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AEON Engineering

(Credit: Maximilien Brice/CERN)


Created following support from STFC, AEON Engineering specialises in providing professionally managed engineering solutions for complex, dynamic and multi-faceted engineering problems. They are providing their unique expertise to some of the biggest science projects ever conceived.

AEON Engineering’s founding members were involved in the Square Kilometre Array (SKA) project, due to be the world’s largest radio telescope, whilst working at the University of Manchester. From here, they spotted an opportunity to create a new systems engineering company.

AEON Engineering is currently leading the systems engineering for the SKA Signal and Data Transport (SaDT) Consortium, described as the backbone for the telescope. The SaDT element includes all hardware and software necessary for the transmission of data and information between the various elements of the SKA. One of the biggest challenges for SKA is the problem posed by the sheer volume of data that will be created, requiring the handling of data volumes, provision of high- performance computing and design of software that are thousands times larger than the worlds current radio observatories.

STFC plans, develops, constructs and provides access to cutting-edge science facilities used by UK researchers across a range of scientific disciplines. We seek to maximise the economic return to the UK through promoting tender opportunities for UK companies from our international projects. Over the past 10 years, UK companies have won over £220 million in contracts from our UK-supported international facilities. This demonstrates the scale of opportunities available to companies such as AEON.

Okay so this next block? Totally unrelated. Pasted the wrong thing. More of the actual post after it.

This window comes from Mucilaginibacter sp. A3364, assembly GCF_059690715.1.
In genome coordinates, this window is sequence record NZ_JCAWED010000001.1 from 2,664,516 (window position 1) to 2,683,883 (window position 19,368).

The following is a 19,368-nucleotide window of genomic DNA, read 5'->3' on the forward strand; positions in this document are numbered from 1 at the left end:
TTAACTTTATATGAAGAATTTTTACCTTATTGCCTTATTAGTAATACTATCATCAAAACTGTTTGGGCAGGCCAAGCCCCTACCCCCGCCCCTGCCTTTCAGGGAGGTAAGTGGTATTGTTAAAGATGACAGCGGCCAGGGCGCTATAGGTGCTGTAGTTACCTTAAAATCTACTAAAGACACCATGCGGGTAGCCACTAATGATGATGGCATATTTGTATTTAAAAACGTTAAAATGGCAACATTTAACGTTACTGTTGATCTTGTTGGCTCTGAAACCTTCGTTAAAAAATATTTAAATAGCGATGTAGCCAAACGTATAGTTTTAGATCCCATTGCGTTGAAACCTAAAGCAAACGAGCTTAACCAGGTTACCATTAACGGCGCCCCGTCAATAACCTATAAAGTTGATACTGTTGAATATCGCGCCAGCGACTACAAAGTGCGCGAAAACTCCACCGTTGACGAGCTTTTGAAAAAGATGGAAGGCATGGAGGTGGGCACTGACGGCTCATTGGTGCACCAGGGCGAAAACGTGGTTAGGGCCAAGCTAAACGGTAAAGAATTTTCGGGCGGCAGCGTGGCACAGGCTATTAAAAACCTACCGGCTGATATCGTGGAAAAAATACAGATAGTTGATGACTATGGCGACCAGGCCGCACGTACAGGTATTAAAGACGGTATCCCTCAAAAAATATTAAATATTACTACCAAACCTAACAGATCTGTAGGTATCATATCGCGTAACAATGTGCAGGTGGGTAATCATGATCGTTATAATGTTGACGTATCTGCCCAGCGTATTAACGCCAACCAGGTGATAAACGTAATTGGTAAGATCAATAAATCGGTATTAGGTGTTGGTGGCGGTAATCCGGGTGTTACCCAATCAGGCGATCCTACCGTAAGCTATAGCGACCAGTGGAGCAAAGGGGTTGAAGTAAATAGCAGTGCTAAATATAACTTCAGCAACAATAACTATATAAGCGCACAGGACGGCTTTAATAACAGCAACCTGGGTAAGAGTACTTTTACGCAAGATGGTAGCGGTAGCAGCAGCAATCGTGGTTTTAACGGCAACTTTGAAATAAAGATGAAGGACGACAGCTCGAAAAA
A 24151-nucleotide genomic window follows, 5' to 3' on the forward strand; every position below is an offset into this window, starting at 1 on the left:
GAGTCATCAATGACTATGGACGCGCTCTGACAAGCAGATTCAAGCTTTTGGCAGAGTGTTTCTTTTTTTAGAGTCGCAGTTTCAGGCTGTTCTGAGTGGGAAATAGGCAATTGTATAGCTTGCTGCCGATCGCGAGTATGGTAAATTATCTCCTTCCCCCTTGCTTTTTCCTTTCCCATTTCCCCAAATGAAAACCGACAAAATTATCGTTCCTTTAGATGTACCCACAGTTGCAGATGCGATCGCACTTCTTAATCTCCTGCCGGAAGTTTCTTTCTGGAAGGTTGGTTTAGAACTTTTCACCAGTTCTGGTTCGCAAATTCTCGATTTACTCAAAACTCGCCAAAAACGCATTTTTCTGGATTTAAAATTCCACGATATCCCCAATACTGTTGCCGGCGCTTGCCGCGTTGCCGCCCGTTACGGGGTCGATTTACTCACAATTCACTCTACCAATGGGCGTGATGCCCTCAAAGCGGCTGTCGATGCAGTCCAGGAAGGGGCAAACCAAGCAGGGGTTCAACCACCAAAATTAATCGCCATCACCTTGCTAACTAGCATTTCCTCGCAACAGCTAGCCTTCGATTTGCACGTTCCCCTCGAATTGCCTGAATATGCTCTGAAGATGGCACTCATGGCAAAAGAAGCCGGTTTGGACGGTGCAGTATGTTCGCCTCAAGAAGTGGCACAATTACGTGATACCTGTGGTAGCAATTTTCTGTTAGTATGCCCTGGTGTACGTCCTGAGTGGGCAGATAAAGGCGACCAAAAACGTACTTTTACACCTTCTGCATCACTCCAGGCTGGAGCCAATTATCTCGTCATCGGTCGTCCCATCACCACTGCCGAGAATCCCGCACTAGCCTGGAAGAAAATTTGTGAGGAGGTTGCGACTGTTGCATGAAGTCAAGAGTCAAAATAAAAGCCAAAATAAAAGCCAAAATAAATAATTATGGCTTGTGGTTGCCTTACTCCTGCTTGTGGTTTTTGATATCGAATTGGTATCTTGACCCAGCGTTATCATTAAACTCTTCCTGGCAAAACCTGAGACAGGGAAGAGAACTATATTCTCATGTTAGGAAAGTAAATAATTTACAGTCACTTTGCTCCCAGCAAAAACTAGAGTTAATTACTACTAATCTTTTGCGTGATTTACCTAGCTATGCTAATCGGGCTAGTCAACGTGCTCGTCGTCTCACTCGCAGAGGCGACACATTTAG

AEON’s founders have previously worked alongside STFC, providing design solutions for two aspects of the ATLAS High-Luminosity project. ATLAS is one of four detectors at the Large Hadron Collider (LHC), the world’s largest and most powerful particle collider. The high-luminosity project aims to upgrade the performance of the LHC and its detectors in order to increase the potential for new and exciting discoveries. It will allow the observation of rare processes that are inaccessible at the LHC’s current sensitivity level.

With AEON Engineering being located in the North West of England, the hope is to maintain strong links with the University of Manchester and the SKA headquarters, located at Jodrell Bank Observatory, with the hope of securing further opportunities and boosting economic development for the region.


Read the full case study

AEON Engineering case study (PDF, 2052 KB)

Last updated: 05 November 2018

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